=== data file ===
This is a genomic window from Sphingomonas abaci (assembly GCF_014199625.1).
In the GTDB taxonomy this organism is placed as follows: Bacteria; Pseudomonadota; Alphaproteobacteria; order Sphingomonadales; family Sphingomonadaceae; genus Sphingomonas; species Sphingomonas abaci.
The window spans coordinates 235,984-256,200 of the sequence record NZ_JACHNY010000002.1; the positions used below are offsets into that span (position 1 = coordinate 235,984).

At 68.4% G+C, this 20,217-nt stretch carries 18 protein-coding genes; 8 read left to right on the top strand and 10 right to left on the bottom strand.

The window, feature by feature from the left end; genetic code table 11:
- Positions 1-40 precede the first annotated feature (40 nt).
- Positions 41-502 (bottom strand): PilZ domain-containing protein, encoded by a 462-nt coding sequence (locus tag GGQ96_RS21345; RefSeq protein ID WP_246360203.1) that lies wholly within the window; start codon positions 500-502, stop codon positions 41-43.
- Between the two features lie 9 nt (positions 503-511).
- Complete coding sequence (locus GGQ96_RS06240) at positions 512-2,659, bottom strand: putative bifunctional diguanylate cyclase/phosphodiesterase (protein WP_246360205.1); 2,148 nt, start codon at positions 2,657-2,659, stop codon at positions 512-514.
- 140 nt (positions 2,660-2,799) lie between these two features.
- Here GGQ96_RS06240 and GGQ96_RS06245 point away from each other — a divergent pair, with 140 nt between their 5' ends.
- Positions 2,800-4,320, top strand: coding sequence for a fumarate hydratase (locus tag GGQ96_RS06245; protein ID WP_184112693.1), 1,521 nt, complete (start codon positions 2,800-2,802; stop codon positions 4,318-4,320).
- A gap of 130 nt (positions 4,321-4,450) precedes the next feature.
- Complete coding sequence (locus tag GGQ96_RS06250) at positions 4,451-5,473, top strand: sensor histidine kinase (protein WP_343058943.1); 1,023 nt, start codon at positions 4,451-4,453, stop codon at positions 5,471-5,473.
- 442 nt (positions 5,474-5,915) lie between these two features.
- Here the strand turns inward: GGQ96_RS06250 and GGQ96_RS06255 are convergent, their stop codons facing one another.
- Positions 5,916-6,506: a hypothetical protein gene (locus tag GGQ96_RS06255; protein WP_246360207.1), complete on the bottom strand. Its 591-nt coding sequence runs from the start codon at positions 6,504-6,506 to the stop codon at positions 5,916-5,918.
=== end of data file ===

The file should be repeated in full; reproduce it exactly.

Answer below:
This is a genomic window from Sphingomonas abaci (assembly GCF_014199625.1).
In the GTDB taxonomy this organism is placed as follows: Bacteria; Pseudomonadota; Alphaproteobacteria; order Sphingomonadales; family Sphingomonadaceae; genus Sphingomonas; species Sphingomonas abaci.
The window spans coordinates 235,984-256,200 of the sequence record NZ_JACHNY010000002.1; the positions used below are offsets into that span (position 1 = coordinate 235,984).

At 68.4% G+C, this 20,217-nt stretch carries 18 protein-coding genes; 8 read left to right on the top strand and 10 right to left on the bottom strand.

The window, feature by feature from the left end; genetic code table 11:
- Positions 1-40 precede the first annotated feature (40 nt).
- Positions 41-502 (bottom strand): PilZ domain-containing protein, encoded by a 462-nt coding sequence (locus tag GGQ96_RS21345; RefSeq protein ID WP_246360203.1) that lies wholly within the window; start codon positions 500-502, stop codon positions 41-43.
- Between the two features lie 9 nt (positions 503-511).
- Complete coding sequence (locus GGQ96_RS06240) at positions 512-2,659, bottom strand: putative bifunctional diguanylate cyclase/phosphodiesterase (protein WP_246360205.1); 2,148 nt, start codon at positions 2,657-2,659, stop codon at positions 512-514.
- 140 nt (positions 2,660-2,799) lie between these two features.
- Here GGQ96_RS06240 and GGQ96_RS06245 point away from each other — a divergent pair, with 140 nt between their 5' ends.
- Positions 2,800-4,320, top strand: coding sequence for a fumarate hydratase (locus tag GGQ96_RS06245; protein ID WP_184112693.1), 1,521 nt, complete (start codon positions 2,800-2,802; stop codon positions 4,318-4,320).
- A gap of 130 nt (positions 4,321-4,450) precedes the next feature.
- Complete coding sequence (locus tag GGQ96_RS06250) at positions 4,451-5,473, top strand: sensor histidine kinase (protein WP_343058943.1); 1,023 nt, start codon at positions 4,451-4,453, stop codon at positions 5,471-5,473.
- 442 nt (positions 5,474-5,915) lie between these two features.
- Here the strand turns inward: GGQ96_RS06250 and GGQ96_RS06255 are convergent, their stop codons facing one another.
- Positions 5,916-6,506: a hypothetical protein gene (locus tag GGQ96_RS06255; protein WP_246360207.1), complete on the bottom strand. Its 591-nt coding sequence runs from the start codon at positions 6,504-6,506 to the stop codon at positions 5,916-5,918.